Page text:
The calligraphic inscription in the tomb headstone above offers some insights on the thematic relations between the artist’s thought process, context and the art produced. Foremost, as compared to other calligraphic inscriptions that are enhanced using decorations and different colours. The tomb headstone above is very simple and has only functional details that show the inscribed calligraphic text “ To God We Belong”. This perhaps indicates the solemn nature of the art and its intended spiritual nature. In this case, the calligraphic inscriptions in tomb headstone, does not interfere with the clarity of the message. This perhaps symbolizes the reverence accorded to the Qu’ranic texts as the word of God by the artist.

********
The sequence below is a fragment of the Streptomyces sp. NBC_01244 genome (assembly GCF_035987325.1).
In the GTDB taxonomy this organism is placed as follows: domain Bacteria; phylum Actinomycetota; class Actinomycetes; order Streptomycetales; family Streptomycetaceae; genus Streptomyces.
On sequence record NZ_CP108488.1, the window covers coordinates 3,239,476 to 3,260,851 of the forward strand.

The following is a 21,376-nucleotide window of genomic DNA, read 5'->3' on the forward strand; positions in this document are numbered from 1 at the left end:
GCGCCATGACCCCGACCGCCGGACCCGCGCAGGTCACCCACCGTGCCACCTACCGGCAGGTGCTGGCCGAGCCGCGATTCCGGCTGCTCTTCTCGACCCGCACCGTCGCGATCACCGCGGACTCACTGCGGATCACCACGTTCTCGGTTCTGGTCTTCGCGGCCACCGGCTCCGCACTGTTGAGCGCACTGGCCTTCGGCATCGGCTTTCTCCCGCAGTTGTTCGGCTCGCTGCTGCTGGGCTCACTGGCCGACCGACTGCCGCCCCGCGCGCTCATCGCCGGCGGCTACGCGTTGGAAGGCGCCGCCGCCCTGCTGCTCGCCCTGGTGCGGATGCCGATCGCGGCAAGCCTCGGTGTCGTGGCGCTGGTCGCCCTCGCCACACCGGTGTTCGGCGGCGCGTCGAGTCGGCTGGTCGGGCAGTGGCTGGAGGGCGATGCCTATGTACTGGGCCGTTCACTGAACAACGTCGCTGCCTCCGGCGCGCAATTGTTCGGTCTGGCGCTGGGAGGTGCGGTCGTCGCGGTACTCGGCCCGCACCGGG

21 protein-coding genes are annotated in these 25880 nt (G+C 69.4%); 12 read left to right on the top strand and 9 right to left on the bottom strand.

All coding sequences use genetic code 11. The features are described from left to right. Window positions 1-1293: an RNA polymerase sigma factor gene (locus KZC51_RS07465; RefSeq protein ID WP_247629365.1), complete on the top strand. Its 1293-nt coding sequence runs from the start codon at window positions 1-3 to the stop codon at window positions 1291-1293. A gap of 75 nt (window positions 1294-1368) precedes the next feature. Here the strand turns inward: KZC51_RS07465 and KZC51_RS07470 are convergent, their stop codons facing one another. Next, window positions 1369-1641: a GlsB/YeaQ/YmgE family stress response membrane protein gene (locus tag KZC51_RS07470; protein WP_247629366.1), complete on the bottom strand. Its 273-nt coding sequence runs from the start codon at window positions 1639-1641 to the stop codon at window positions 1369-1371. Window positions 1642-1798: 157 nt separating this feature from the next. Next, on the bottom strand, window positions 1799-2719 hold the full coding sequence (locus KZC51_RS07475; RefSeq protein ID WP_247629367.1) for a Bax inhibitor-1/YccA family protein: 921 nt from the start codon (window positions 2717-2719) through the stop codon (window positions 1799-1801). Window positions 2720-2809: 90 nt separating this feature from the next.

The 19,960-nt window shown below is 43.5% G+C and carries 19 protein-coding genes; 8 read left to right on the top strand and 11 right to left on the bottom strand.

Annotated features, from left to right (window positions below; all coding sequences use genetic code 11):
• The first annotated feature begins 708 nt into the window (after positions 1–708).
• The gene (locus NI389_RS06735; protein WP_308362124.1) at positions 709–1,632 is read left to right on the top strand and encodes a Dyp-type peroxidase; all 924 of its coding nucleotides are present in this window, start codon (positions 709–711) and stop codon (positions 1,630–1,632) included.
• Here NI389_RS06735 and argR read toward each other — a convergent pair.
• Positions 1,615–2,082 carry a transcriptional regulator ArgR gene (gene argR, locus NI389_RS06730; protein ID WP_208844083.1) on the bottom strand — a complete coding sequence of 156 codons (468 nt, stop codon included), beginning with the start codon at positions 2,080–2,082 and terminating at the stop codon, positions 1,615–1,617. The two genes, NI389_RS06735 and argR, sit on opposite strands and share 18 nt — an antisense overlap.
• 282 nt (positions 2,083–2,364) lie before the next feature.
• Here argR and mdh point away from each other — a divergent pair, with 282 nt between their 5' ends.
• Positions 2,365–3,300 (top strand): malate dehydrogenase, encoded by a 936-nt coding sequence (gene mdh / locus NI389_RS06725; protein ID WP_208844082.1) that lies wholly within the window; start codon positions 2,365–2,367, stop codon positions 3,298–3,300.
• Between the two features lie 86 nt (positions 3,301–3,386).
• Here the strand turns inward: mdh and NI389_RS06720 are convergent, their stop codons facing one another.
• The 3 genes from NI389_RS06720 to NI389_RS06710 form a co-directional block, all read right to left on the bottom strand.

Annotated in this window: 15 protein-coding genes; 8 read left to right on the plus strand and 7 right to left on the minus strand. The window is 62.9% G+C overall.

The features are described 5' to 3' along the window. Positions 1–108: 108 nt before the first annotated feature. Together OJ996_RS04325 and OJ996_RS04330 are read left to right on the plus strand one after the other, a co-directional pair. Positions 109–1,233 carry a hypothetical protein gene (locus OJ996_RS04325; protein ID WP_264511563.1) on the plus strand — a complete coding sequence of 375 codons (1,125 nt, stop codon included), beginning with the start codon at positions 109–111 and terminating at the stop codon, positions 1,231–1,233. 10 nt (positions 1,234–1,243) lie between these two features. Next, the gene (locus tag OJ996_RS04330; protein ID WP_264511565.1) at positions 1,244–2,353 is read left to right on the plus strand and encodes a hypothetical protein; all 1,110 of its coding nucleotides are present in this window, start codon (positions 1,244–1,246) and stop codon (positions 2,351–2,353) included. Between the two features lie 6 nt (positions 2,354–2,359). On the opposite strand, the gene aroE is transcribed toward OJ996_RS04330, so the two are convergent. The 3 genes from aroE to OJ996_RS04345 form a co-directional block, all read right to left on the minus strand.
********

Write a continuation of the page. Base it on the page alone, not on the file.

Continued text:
Heidegger, M, 1993, What Calls for Thinking? In Heidegger, M, Basic Writings: from Being and Time (1927) to The Task of Thinking (1964). pp.369-391, Routledge & Kegan, London.

Metropolitan Museum of Art, 2001, Caligraphy in Islamic Art, viewed August 9, 2016 <http://www.metmuseum.org/toah/hd/cali/hd_cali.htm>

Nasr, S.H. 1990, Islamic Art and Spirituality. SUNY Press, New York.

Victor & Albert 2011, Caligraphy in Islamic art: beyond pen and paper. Viewed August 10, 2016 <http://islamic-arts.org/2011/calligraphy-in-islamic-art/>

Ward, T. B., 2010, “Cognition and Creativity”. In Sternberg, Robert J., The Cambridge handbook of creativity, pp.93-112. Cambridge University Press, New York.